The Self Cannot Be Found In Books

“You may go on reading any number of books on Vedanta. They can only tell you ‘Realize the Self’. The Self cannot be found in books. You have to find it for yourself in yourself.” Bhagavan Ramana in Gems ~ Chapter 8.

Sri Ramana here states the truth directly and unmistakably. No matter how many books one reads, one cannot gain Self-Realization.

Reading, thinking, and conceptualizing involve mental activity. Yet, it is this mental activity that distracts us and covers up the pure essence of being.

It is the mind itself that has to subside into the Heart and dissolve in it. Upon the merging of the mind in the Heart, the Self, recognition of our true nature is instantaneous. With the mind absent as the intermediary, the wordless Realization is immediate. One recognizes and says that “It has been Me all along. I am the Self.”

This recognition is beyond thoughts, words, and concepts. We use the words only to indicate that our real Self stands always Self-revealed.

Bhagavan Ramana teaches that once we become conscious of our power of attention to scan its own nature, we should focus on that.

in the classic quote given at the beginning of the article, Bhagavan Ramana emphasizes the role of deliberate and conscious introversion of the mind by shifting our attention from perceptions to the perceiver via self-inquiry.

OM Shanti!

Namaste

Note: The featured picture is from Mirela Skerbic on Facebook

The Nature of Joy

I have left all my practices,

and words of the wise

now sound like noises

in the city at lunch time.

On entering the heart of awareness,

I saw that

joy is simply the glow of contentment

devoid of longing.

~~~~~~~~~~~~~~~~~~~~~~~~~~~~~~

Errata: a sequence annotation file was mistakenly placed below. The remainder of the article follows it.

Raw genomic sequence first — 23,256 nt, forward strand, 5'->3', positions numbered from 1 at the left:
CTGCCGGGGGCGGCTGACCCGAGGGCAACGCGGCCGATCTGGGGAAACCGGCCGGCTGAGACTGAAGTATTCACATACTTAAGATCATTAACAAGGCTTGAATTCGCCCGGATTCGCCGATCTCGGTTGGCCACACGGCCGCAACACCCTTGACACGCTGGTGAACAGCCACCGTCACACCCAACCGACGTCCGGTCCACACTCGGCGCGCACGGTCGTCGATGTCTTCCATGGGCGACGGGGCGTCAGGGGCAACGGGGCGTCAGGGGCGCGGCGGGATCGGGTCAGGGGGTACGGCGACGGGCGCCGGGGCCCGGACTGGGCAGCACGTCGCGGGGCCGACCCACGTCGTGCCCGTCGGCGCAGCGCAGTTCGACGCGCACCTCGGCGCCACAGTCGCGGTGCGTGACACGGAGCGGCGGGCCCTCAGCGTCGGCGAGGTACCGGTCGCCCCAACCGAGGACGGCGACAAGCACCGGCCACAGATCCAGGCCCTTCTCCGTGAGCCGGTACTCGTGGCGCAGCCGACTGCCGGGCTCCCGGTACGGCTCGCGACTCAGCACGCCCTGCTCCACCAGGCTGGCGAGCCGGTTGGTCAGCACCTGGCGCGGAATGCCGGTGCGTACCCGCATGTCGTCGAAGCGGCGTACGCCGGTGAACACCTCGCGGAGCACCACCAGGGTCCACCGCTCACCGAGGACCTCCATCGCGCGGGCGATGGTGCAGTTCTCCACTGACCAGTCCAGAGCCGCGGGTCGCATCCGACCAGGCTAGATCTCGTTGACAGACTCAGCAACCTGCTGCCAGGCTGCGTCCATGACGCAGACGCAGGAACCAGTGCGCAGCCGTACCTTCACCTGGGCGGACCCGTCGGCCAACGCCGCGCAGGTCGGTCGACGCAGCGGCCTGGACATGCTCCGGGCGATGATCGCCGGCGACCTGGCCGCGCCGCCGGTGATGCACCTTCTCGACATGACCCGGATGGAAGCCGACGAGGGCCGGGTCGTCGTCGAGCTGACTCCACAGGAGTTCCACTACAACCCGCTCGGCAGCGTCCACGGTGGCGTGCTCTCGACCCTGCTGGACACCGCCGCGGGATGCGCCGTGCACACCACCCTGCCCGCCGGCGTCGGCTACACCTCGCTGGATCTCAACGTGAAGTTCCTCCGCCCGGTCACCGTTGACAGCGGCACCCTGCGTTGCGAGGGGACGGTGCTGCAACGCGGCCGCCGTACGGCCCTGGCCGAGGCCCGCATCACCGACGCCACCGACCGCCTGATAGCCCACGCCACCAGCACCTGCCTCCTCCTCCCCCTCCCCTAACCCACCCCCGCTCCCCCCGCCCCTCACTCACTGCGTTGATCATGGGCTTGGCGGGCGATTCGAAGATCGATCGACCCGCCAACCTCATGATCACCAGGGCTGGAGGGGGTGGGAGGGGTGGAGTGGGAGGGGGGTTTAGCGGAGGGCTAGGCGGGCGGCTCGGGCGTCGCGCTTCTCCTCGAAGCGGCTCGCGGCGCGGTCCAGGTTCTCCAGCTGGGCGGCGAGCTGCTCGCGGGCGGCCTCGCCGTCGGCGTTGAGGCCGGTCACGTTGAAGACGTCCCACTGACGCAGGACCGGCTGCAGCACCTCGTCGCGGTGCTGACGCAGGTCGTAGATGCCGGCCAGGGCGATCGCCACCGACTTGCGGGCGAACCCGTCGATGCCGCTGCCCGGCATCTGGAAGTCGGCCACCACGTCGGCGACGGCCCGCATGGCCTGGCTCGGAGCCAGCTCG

Nature of the Ego

“When the ego rises, all things rise with it. When the ego is not, there is nothing else. Since the ego thus is everything, to question ‘What is this thing?’ is the extinction of all things”.

The quote above from Bhagavan Ramana is from ‘Reality in Forty Verses’ (‘Ulladu Narpadu’), v. 26. It can be found in Bhagavad’s “Collected Works”.

Here Bhagavan eloquently points out that one cannot force oneself to give up the ego. The very attempt to discard the ego, is itself based on the assumption of separation from the whole. In other words, the effort to conquer the ego is based on egotism!

Such forced efforts to overcome the ego end up only reinforcing the notion that we are “separate” from the Universal Existence. With such attempts, the nonexistent phantom of the ego appears real in our imagination.

Hence Bhagavan Ramana says, “Question, what is this thing, this ego which manifests as a sense of separateness from the whole”? Where does it come from?”

This inquiry requires us to simply bring our attention to the sense of identity, the sense of “I AM”. It is only by bringing quiet, nonjudgmental attention on the ego, that the ego can be see through as unreal. The method is simple and yet the mind has to be made pure and subtle to grasp it.

Love to all

Namaste

 

Your Karma Ate My Dogma…Part 3

Mira Prabhu, residing at Arunachala in South India, explains the nature of karma in her characteristic straightforward way that everyone can understand.

mira prabhu